Six miles across from rim to rim, the caldera of Aniakchak was born in a stupendous explosion and collapse of the summit of a volcanic mountain. Proposed as a national monument, this spectacle of volcanism rides the seismically active Alaska Peninsula. Vent Mountain, born of a subsequent eruption, rires 2,200 feet above the crater floor. Under the far rim the deep blue of Surprise Lake empties through a 2,000-foot rift and rattles 2 7 miles to the Pacific as the Aniakchak River. Together with other unspoiled watercourses both within and outside parklands, it would be included in the National Wild and Scenic Rivers System. Spawning season brings sockeye salmon to these icy waters—and the brown bears that follow that moveable feast.
As with much of Alaska, the most feasible access is by air, and floatplanes can land on Surprise Lake. Seen from the crater floor, Aniakchak’s vents, lava flows, and ash fields soften under a succession of plants that attest to the tenacity of life.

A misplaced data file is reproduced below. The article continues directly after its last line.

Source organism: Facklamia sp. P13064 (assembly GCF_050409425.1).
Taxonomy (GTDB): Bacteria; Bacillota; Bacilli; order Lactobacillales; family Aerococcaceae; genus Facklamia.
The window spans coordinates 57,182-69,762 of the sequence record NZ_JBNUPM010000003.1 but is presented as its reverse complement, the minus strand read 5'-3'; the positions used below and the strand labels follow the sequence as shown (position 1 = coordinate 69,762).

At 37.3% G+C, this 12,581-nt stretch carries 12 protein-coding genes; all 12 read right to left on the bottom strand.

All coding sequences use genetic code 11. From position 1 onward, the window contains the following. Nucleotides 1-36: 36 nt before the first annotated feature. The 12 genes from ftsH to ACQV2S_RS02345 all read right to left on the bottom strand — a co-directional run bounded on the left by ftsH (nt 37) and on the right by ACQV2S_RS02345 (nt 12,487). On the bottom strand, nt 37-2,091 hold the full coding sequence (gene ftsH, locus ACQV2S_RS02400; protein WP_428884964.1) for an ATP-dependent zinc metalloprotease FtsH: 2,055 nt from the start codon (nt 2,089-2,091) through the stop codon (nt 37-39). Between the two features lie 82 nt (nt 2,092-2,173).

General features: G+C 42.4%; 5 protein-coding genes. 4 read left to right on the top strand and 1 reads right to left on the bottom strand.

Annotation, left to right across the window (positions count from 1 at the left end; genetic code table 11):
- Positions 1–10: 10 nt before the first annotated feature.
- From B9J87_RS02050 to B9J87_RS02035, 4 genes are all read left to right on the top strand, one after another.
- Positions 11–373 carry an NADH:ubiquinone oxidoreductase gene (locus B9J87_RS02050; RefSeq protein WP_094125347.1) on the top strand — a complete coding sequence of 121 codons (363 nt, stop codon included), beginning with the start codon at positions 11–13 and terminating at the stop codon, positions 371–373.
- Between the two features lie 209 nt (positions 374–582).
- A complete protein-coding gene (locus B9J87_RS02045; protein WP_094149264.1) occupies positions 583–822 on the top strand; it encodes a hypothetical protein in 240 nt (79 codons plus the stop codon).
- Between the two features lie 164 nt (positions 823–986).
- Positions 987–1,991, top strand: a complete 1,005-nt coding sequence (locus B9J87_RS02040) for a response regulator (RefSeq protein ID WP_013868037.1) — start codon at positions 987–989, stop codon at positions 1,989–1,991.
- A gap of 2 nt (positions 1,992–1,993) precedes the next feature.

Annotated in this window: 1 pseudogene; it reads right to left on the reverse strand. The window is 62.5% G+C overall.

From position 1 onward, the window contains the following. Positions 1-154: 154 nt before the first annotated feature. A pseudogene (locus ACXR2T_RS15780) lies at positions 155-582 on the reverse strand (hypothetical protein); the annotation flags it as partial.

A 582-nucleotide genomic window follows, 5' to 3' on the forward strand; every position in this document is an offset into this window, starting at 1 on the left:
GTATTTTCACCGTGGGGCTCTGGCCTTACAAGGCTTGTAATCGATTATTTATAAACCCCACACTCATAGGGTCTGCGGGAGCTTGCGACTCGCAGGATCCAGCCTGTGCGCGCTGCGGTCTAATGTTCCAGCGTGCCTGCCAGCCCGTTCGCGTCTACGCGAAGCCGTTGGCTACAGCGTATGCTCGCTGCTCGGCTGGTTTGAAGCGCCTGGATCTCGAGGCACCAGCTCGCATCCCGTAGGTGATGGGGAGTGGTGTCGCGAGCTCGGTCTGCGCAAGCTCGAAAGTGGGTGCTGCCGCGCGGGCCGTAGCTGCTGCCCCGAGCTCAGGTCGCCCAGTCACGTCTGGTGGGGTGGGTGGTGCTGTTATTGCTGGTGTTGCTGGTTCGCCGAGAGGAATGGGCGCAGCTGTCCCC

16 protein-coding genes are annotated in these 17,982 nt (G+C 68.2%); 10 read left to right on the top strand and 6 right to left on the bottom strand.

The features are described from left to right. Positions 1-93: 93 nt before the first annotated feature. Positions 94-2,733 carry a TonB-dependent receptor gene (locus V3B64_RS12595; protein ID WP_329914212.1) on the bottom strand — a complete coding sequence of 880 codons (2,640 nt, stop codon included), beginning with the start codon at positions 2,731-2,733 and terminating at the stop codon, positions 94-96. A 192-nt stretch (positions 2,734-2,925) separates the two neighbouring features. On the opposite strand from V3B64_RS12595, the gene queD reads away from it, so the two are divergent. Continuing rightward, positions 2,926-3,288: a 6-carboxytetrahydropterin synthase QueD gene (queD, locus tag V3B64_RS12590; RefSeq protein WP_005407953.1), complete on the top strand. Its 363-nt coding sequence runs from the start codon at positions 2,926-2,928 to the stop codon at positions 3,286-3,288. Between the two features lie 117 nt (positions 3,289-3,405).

With the eruptions here in June 1912, earthquakes rumbled along the Alaska Peninsula, and the explosions were heard in Juneau, 750 miles away. For 60 hours ash blackened the skies over Kodiak, 100 miles away. Five early National Geographic expeditions left an important body of knowledge on volcanism. Such an expedition costs a lot but there are immediate cash advances available which could be a big help.
Roth by National Geographic photographer Winfield parks monument. The Valley of Ten Thousand Smokes finally cooled into a barren moonscape. A cemetery of trees memorializes the devastation.Over the years three additions were made to the monument to protect the region’s lake system, seacoast, and wildlife. The proposed park would add about 1.9 million acres to the 2.8 million already administered by the Federal Government.
Wildlife in the balance
Before he splits the sky and soars to emblematic stature, a fledgling bald eagle in his nest at Katmai seems but a wobbly-jointed parody of an adult. Throughout the proposed parks and monuments, and within more than 31 million acres of new wildlife areas, important habitats would be kept intact.
Harbor seals at Kenai Fjord bask on summer’s shrunken ice cakes and gawk at tourists, who gawk back with benign intent; sport hunting would be prohibited here. While hunting may be a potential to game animals, it runs deep in the grain of Alaskan life. Natives have lived by it for thousands of years, other Alaskans for hundreds. Where it now occurs, subsistence hunting would be permitted in the new parklands so long as the natural balance is maintained. Limited sport hunting would be allowed in selected areas of six proposed parklands.